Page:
Until educators see the difference between human learning networks and knowledge networks the internet’s biggest gift to education will continue to be missed. Sure, it is great for students to network among each other in their lessons. But forget that for a bit and look here at something else.
In the illustration above some to of the relationships of historical events and factors are linked in a network. You are not looking at something a textbook can do: what you see takes an open network to form the relationships and emergent patterns! Until the 21st century no such medium for studying knowledge existed. Now look at what has happened:
- Everything known by humankind is embedded in the open internet!!
- The internet is an unlimited network of nodes that can be linked by relationships, right or wrong.
- Spontaneously — through use by knowledgeable people — the best patterns of links emerge so everybody can find them (the core idea of Google).
No one even knew these kinds of networks existed until 1998 when they were discovered. For the past decade, network science has become a major factor in many other sciences. Biology is a prime example. The American Revolution image above was adapted from the cover of the current issue of the Journal of Cell Research.
So where are the educators? Mostly they are chopping up subject knowledge into grades and standards, and printing them in textbooks . When they talk about education networks it is in terms of people — not how nodes of knowledge relate to explain The Shot Heard Around the World. Educators are long overdue in using the natural network ability to organize, vet, and emerge human knowledge.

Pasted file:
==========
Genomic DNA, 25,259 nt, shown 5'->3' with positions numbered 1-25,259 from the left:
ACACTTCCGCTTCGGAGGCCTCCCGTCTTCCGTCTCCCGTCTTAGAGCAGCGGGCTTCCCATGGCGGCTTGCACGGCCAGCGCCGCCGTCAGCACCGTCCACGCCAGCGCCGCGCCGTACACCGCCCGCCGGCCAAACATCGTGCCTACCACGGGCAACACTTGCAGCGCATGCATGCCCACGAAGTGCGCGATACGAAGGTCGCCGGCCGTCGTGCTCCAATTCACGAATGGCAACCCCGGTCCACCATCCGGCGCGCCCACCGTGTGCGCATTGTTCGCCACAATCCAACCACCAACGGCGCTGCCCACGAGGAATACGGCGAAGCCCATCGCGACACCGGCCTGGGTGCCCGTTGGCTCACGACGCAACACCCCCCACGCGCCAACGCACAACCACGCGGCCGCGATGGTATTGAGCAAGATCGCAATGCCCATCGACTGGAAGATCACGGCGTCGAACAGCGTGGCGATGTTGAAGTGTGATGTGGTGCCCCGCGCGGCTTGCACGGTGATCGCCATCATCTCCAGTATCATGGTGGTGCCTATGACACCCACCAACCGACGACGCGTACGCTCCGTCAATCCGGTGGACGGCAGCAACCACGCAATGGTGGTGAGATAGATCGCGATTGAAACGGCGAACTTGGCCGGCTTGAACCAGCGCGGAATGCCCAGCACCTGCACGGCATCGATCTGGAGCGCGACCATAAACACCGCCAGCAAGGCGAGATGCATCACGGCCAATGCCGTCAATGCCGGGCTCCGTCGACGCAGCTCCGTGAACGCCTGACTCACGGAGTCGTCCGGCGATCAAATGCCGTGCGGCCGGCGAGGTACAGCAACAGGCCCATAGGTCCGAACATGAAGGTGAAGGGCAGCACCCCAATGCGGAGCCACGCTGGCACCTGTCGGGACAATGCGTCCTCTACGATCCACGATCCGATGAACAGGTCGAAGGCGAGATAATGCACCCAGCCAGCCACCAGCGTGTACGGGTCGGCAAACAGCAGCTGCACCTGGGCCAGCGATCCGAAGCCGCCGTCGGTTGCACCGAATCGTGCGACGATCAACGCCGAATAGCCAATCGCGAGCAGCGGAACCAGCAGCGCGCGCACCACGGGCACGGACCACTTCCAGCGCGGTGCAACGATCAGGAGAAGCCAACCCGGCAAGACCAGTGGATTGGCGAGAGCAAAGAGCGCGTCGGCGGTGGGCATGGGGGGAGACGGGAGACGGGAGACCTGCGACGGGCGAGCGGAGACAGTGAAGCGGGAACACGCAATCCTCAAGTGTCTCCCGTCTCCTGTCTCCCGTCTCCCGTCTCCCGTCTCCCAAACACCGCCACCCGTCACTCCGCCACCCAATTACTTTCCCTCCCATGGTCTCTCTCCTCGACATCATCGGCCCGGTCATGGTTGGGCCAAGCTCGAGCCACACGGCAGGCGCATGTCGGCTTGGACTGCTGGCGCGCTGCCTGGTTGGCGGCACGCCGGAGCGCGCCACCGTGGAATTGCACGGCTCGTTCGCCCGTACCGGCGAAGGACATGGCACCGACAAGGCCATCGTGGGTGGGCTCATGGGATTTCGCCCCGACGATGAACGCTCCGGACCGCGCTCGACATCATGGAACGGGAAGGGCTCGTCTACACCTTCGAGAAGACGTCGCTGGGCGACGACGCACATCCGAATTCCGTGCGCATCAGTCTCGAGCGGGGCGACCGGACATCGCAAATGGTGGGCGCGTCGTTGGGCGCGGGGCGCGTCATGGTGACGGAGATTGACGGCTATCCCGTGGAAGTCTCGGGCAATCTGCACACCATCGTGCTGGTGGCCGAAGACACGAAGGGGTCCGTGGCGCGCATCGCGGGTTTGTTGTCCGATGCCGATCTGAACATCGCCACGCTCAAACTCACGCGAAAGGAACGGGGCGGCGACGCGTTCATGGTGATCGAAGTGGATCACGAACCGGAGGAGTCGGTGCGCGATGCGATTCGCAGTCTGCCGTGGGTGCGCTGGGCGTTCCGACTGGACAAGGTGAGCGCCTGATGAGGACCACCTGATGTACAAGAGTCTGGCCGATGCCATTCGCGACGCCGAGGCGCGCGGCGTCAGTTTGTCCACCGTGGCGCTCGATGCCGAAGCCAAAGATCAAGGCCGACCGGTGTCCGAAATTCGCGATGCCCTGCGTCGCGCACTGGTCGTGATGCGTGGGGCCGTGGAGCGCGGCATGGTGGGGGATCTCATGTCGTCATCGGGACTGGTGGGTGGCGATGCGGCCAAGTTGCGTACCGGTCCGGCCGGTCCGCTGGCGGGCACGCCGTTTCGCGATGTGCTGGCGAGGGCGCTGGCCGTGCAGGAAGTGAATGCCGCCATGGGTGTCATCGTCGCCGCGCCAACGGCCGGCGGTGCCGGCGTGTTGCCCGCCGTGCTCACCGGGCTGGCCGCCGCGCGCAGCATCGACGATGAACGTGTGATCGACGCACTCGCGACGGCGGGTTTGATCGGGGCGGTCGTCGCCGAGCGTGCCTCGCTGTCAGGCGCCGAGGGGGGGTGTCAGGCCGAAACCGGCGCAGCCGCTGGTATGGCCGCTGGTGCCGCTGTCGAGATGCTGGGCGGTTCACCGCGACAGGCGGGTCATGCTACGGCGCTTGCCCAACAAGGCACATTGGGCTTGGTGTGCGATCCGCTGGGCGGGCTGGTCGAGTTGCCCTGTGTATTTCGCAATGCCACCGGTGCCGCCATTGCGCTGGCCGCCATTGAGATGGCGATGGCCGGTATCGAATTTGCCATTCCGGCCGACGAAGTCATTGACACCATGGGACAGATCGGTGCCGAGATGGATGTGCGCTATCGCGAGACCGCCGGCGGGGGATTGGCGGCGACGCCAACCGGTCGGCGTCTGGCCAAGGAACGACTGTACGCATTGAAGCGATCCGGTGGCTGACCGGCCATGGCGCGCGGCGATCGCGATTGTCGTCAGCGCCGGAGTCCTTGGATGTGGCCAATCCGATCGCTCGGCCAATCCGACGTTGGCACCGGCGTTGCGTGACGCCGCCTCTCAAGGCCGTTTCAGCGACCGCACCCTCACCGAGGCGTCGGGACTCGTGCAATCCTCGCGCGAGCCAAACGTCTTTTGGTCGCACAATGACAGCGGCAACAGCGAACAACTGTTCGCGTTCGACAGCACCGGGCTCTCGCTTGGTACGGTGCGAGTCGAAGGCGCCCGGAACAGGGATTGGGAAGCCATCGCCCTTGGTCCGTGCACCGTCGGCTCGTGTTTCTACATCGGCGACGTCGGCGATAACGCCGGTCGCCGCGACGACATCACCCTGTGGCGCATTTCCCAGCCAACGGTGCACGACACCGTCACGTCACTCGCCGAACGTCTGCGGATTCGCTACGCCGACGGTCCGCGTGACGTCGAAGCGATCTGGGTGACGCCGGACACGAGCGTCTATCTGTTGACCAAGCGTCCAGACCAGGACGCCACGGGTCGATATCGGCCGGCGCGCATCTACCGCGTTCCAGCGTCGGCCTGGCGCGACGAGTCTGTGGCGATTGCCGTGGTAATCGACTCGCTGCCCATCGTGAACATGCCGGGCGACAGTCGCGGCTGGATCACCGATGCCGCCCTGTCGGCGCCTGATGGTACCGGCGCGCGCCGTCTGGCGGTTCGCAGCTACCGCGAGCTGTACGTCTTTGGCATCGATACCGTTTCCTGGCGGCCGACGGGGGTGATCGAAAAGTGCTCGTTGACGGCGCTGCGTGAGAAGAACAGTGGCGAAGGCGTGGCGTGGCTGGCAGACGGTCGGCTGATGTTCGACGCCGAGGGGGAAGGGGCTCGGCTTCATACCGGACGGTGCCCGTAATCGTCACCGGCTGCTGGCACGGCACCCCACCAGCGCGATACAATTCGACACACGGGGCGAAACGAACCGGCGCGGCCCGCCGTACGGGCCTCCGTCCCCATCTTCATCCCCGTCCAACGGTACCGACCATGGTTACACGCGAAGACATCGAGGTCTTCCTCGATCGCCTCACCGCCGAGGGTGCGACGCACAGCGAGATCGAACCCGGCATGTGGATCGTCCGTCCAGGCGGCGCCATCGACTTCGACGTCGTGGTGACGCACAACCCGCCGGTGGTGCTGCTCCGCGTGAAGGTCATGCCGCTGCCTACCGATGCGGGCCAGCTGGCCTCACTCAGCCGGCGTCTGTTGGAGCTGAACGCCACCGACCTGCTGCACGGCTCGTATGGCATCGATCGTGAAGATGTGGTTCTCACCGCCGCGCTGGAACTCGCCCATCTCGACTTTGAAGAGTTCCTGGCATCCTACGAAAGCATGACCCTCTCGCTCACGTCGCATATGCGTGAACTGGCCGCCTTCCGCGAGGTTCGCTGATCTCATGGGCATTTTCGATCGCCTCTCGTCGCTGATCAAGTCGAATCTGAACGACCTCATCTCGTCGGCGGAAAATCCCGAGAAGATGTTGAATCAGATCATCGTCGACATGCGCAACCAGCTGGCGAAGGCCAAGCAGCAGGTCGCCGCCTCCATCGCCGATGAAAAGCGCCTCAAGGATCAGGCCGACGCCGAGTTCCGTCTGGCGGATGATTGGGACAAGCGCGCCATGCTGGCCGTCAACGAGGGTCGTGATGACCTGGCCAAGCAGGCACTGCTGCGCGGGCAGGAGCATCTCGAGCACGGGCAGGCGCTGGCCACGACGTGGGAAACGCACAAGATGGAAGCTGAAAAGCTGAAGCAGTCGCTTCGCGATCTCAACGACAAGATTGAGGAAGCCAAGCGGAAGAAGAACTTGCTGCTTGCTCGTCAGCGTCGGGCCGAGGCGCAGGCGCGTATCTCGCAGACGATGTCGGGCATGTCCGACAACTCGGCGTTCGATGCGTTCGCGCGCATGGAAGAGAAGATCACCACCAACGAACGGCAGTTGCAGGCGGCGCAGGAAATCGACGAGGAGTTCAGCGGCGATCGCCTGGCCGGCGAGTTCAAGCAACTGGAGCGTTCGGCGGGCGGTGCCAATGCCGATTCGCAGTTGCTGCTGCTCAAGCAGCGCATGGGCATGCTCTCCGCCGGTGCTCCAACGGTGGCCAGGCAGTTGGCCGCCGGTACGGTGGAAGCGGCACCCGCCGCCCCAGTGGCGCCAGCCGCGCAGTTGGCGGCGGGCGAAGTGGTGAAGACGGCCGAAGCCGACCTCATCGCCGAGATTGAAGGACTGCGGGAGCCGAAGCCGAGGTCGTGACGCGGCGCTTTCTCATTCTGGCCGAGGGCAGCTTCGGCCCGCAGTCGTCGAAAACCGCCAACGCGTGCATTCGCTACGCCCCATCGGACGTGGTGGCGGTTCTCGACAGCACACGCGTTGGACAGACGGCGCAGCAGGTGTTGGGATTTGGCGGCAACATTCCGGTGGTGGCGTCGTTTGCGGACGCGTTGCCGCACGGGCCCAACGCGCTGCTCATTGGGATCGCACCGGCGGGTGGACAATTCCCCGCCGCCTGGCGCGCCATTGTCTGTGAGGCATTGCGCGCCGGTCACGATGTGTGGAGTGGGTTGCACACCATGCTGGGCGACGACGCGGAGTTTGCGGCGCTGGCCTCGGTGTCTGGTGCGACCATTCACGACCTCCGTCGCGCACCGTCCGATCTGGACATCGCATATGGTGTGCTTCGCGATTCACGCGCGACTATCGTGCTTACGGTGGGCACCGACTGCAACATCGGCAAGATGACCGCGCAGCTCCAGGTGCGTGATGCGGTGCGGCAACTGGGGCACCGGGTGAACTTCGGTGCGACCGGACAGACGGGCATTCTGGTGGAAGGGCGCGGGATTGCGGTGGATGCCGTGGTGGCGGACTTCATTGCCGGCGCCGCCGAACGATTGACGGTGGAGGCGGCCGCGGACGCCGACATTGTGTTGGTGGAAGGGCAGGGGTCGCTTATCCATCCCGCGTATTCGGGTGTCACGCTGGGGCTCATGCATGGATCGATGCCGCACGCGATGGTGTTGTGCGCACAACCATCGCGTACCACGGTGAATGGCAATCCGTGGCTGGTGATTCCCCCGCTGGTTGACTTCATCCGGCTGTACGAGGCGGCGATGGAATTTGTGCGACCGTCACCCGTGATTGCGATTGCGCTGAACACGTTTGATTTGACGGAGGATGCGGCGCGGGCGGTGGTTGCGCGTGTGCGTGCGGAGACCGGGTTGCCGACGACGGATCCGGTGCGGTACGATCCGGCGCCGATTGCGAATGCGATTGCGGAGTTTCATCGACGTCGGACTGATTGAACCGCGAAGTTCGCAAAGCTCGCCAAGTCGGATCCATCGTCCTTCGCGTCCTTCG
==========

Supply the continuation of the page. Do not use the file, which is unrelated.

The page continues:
RESPONSE TO COMMENT ONE: Only stuff like some living molecules and human knowledge — stuff that is inherently, structurally a network — will form patterns in an open network matrix as we now have in the internet. Pedagogy, for example, is seldom network compatible. The stunning surprise education has missed so far is how what we know and teach is, itself, a network. But then, that makes sense when you think about it: what we know is the product of the human mind, which is a network too. Human knowledge — like relationships in the American Revolution — learned by the mind from the internet is a matter of mirroring between two networks. Gorgeous!